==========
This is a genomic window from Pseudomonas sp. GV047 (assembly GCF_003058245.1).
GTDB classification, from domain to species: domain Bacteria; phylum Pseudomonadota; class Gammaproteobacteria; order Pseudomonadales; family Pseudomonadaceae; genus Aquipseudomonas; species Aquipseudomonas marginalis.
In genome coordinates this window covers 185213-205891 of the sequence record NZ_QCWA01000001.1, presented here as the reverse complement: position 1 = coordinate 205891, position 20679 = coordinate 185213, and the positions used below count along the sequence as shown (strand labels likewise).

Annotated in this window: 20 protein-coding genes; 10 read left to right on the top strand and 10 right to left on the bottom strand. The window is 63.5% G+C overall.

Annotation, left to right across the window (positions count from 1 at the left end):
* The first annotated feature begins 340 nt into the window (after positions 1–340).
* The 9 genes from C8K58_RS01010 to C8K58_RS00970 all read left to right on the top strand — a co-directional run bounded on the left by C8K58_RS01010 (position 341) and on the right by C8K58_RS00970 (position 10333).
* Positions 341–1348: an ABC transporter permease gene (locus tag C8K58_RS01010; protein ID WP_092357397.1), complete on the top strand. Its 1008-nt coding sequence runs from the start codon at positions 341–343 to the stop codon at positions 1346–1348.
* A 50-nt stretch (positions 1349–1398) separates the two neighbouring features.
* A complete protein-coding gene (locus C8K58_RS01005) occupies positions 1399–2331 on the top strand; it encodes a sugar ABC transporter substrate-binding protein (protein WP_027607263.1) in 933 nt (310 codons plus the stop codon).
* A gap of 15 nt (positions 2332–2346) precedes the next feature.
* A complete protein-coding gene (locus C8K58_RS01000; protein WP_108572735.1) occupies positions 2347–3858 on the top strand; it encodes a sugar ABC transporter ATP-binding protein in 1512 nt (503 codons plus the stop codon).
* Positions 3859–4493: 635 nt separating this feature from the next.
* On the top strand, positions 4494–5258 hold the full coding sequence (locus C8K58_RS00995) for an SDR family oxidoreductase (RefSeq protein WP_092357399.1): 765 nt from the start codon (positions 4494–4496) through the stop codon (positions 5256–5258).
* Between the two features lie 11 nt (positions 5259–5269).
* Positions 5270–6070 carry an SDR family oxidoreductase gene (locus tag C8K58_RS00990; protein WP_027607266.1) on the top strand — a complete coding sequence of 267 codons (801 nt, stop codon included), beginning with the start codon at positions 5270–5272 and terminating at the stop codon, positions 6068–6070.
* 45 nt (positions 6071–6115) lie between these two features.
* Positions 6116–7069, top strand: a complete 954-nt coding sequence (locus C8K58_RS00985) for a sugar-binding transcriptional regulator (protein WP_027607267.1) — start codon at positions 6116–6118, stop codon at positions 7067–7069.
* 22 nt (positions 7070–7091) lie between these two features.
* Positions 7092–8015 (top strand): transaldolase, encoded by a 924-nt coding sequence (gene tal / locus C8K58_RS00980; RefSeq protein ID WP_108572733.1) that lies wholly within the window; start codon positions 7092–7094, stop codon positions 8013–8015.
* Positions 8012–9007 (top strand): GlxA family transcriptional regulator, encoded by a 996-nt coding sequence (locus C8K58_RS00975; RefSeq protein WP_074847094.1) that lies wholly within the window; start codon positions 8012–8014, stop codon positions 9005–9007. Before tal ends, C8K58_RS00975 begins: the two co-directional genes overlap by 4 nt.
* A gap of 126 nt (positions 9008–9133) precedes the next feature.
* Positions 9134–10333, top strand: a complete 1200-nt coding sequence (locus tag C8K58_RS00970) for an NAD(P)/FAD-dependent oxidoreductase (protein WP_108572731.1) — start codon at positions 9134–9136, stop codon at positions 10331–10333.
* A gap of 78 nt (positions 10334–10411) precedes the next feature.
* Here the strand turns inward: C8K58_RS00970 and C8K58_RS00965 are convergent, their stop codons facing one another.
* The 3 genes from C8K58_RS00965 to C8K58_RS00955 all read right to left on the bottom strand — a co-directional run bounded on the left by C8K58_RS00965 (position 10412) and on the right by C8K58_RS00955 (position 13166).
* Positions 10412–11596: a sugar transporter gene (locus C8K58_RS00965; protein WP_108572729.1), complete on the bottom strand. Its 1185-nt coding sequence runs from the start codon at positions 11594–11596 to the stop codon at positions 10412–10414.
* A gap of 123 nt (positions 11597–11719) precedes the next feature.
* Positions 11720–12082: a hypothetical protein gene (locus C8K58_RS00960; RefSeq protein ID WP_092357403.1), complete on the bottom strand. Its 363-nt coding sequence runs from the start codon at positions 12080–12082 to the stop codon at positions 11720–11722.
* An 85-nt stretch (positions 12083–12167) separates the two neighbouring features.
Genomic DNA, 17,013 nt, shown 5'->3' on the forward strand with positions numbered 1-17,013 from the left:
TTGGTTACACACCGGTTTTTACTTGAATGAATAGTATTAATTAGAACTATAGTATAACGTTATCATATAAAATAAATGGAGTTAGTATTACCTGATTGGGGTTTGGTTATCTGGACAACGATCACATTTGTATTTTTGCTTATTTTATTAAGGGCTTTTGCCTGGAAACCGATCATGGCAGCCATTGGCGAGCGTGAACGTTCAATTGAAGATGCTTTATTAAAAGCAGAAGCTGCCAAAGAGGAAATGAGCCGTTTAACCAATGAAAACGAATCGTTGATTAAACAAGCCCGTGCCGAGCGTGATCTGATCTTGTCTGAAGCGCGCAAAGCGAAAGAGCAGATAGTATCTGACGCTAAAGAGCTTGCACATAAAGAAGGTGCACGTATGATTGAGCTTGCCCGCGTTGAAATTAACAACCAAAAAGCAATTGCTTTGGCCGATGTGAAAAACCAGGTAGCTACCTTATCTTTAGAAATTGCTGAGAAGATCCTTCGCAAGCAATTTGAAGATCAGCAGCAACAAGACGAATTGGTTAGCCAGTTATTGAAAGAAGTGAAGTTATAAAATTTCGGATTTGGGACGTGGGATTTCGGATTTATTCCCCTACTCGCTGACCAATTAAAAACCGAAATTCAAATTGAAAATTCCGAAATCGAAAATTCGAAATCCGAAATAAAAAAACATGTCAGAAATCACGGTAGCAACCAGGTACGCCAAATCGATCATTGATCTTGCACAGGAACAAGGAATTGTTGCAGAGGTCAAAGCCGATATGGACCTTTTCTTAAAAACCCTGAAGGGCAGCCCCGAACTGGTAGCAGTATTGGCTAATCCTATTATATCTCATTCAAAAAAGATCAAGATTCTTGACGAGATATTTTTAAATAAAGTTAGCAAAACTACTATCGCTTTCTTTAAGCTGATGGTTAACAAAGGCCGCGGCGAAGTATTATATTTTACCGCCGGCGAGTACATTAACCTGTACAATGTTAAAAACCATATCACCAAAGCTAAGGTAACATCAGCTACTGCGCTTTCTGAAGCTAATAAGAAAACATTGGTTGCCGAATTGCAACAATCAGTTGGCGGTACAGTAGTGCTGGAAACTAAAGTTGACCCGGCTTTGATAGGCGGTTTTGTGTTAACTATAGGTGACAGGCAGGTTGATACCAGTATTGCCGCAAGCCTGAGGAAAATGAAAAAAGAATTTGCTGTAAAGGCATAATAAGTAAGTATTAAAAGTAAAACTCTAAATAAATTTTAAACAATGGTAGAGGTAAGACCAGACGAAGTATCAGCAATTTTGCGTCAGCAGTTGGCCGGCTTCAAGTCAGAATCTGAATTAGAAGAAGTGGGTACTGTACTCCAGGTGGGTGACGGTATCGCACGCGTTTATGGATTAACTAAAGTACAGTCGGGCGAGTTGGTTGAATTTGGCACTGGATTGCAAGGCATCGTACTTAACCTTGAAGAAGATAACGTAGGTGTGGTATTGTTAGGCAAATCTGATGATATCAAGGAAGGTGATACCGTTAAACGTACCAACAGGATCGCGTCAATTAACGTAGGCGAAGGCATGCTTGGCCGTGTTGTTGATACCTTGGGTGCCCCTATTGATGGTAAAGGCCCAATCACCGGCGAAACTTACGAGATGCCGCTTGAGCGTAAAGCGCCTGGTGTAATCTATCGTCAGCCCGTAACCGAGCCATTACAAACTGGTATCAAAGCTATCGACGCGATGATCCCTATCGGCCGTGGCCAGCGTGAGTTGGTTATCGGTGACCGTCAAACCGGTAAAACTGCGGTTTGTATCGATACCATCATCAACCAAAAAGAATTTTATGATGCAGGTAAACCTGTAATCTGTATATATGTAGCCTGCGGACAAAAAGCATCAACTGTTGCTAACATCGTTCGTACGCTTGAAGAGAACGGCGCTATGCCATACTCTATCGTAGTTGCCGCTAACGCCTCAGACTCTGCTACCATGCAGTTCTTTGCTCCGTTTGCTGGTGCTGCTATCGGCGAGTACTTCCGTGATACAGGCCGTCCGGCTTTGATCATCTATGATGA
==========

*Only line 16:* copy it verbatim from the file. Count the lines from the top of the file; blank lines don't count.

* Positions 5270–6070 carry an SDR family oxidoreductase gene (locus tag C8K58_RS00990; protein WP_027607266.1) on the top strand — a complete coding sequence of 267 codons (801 nt, stop codon included), beginning with the start codon at positions 5270–5272 and terminating at the stop codon, positions 6068–6070.